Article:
Wendy Marco stood on the ice at the Washington Capitals’ practice facility in early January and faced a group of 7- and 8-year-olds as she explained the difference between a verb and a noun.
Marco’s tutorial was just one of the many mini life lessons packed in the 45-minute skating session for these budding hockey players. Marco runs Cold Rush Hockey, one of the top hockey academies in Northern Virginia. She has spent 30 years training players of all ages and, at 56, is the go-to skating coach in the area not only for kids but for professional players as well.
Marco is deeply passionate about her work, those who have trained under her say. She wants her students to succeed not only on the ice but in life.
That’s why Marco’s noun and verb lesson that morning was so important. Good skating doesn’t just happen. Everyone — even NHL players — has something to work on, Marco says.
“She’s able to dissect and break down a skater’s problem to their root,” said Mike Ansell, skating development coach for the Buffalo Sabres, who worked under Marco at Cold Rush for several years. “It’s not a small ‘put a Band-Aid on it.’ She’s able to dissect and find it to the core and fix that problem internally.”
Marco’s client list includes several Olympians and NHL players, including a handful of Washington Capitals. Most recently, she worked with Nicklas Backstrom as he made his way back from a hip injury.
The Capitals reached out to Marco in November. She and Backstrom had about 10 sessions together before he got off long-term injured reserve and made his season debut Dec. 15. He had a slow start — after a stint on the NHL’s coronavirus protocols list and a bout with the flu — but is starting to look more like himself. He scored his first goal of the season Thursday at Boston and followed it up with a nifty overtime winner Saturday against Ottawa.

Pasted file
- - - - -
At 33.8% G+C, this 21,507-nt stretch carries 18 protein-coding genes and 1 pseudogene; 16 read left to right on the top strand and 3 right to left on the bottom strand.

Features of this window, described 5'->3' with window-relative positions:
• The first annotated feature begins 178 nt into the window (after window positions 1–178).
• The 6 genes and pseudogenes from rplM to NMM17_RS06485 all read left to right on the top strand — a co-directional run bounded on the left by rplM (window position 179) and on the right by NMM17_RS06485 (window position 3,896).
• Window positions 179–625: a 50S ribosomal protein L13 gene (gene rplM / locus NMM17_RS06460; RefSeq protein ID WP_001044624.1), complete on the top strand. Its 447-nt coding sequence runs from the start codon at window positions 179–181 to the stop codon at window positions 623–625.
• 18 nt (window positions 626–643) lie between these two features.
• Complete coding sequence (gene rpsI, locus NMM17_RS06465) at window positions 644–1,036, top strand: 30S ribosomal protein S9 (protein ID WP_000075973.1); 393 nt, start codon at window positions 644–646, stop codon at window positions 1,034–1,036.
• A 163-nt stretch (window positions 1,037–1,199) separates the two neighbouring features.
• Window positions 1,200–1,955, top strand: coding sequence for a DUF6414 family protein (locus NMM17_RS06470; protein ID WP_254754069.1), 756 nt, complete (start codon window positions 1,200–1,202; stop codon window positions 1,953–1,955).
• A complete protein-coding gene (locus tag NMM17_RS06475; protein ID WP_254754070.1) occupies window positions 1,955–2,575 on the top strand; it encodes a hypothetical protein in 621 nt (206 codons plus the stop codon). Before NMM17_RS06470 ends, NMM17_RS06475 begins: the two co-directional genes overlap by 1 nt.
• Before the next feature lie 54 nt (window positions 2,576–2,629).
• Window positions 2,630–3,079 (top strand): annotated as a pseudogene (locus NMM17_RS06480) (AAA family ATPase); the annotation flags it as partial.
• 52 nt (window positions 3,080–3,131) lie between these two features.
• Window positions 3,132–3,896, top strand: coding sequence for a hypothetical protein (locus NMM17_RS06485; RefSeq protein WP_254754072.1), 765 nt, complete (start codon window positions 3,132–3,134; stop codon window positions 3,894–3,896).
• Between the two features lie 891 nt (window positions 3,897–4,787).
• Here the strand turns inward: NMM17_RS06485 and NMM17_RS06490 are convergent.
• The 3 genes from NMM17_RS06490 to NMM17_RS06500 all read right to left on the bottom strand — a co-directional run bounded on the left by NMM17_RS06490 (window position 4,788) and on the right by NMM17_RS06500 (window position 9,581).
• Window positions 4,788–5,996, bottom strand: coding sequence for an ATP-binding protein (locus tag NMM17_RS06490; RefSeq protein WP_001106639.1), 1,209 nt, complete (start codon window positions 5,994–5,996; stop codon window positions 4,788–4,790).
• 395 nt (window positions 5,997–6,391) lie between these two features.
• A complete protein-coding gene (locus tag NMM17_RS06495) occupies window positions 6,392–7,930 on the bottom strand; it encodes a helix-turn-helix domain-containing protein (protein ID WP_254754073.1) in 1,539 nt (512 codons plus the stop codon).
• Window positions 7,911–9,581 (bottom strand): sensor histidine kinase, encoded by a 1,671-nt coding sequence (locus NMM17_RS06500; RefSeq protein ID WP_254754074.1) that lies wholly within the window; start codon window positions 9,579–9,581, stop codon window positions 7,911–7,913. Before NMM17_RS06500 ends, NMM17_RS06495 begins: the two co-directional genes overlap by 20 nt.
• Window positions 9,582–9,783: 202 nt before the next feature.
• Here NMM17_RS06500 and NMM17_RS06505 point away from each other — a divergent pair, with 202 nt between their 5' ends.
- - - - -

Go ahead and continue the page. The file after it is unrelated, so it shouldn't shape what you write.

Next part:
Marco previously worked with Lars Eller, John Carlson, Jason Chimera, Jay Beagle, John Erskine and Jeff Halpern. She still works with Eller and Carlson in the summers. She has worked with Joe Snively — a native of Herndon who made his NHL debut with the Capitals this season — since he was a kid.
“I look at video of myself playing before 2010, when I started working with her, and it’s like I can’t watch it because it’s so bad,” Halpern said. “I wish I could go back [and start sooner]. It is like getting a superpower. … I think if I saw that early in my career, it would have been a huge difference.”
Halpern worked with Marco in the summer of 2010, when he was coming off a subpar season that started with Tampa Bay and ended in Los Angeles. At the end of the year, Terry Murray, then the coach of the Kings, told Halpern he needed to work on his skating if he was going to keep going in the NHL.
That’s when Halpern called Marco.
“I basically said I was going to change everything, and I did,” Halpern said.